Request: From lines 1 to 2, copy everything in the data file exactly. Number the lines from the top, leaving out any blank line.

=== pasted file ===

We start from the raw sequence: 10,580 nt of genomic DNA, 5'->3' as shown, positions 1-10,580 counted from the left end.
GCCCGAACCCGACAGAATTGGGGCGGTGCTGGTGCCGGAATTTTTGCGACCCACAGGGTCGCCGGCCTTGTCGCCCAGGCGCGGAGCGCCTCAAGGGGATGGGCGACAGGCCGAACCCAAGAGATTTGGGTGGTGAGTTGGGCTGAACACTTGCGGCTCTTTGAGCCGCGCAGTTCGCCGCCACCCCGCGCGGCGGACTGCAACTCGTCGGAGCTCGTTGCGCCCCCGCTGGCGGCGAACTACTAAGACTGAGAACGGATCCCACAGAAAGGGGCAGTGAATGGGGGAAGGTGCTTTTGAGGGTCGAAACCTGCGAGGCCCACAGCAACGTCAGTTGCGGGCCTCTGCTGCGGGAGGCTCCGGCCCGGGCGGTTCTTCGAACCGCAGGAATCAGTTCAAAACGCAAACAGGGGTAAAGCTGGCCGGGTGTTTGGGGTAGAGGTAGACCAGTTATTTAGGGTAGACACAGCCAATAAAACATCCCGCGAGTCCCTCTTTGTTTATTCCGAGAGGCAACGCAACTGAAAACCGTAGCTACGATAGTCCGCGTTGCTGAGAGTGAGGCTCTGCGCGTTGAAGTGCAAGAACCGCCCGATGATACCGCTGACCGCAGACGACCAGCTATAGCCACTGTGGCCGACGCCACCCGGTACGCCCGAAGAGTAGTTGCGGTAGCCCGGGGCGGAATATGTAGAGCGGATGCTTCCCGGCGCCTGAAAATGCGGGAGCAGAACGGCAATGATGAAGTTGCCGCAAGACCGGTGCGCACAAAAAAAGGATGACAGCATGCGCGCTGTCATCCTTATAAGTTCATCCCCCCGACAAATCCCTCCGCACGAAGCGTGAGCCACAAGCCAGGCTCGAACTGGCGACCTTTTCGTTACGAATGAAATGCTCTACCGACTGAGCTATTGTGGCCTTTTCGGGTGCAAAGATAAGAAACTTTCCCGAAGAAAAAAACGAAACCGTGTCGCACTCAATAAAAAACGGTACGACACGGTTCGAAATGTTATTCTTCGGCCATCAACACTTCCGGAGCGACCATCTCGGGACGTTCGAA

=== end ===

We start from the raw sequence: 10,580 nt of genomic DNA, 5'->3' as shown, positions 1-10,580 counted from the left end.
GCCCGAACCCGACAGAATTGGGGCGGTGCTGGTGCCGGAATTTTTGCGACCCACAGGGTCGCCGGCCTTGTCGCCCAGGCGCGGAGCGCCTCAAGGGGATGGGCGACAGGCCGAACCCAAGAGATTTGGGTGGTGAGTTGGGCTGAACACTTGCGGCTCTTTGAGCCGCGCAGTTCGCCGCCACCCCGCGCGGCGGACTGCAACTCGTCGGAGCTCGTTGCGCCCCCGCTGGCGGCGAACTACTAAGACTGAGAACGGATCCCACAGAAAGGGGCAGTGAATGGGGGAAGGTGCTTTTGAGGGTCGAAACCTGCGAGGCCCACAGCAACGTCAGTTGCGGGCCTCTGCTGCGGGAGGCTCCGGCCCGGGCGGTTCTTCGAACCGCAGGAATCAGTTCAAAACGCAAACAGGGGTAAAGCTGGCCGGGTGTTTGGGGTAGAGGTAGACCAGTTATTTAGGGTAGACACAGCCAATAAAACATCCCGCGAGTCCCTCTTTGTTTATTCCGAGAGGCAACGCAACTGAAAACCGTAGCTACGATAGTCCGCGTTGCTGAGAGTGAGGCTCTGCGCGTTGAAGTGCAAGAACCGCCCGATGATACCGCTGACCGCAGACGACCAGCTATAGCCACTGTGGCCGACGCCACCCGGTACGCCCGAAGAGTAGTTGCGGTAGCCCGGGGCGGAATATGTAGAGCGGATGCTTCCCGGCGCCTGAAAATGCGGGAGCAGAACGGCAATGATGAAGTTGCCGCAAGACCGGTGCGCACAAAAAAAGGATGACAGCATGCGCGCTGTCATCCTTATAAGTTCATCCCCCCGACAAATCCCTCCGCACGAAGCGTGAGCCACAAGCCAGGCTCGAACTGGCGACCTTTTCGTTACGAATGAAATGCTCTACCGACTGAGCTATTGTGGCCTTTTCGGGTGCAAAGATAAGAAACTTTCCCGAAGAAAAAAACGAAACCGTGTCGCACTCAATAAAAAACGGTACGACACGGTTCGAAATGTTATTCTTCGGCCATCAACACTTCCGGAGCGACCATCTCGGGACGTTCGAA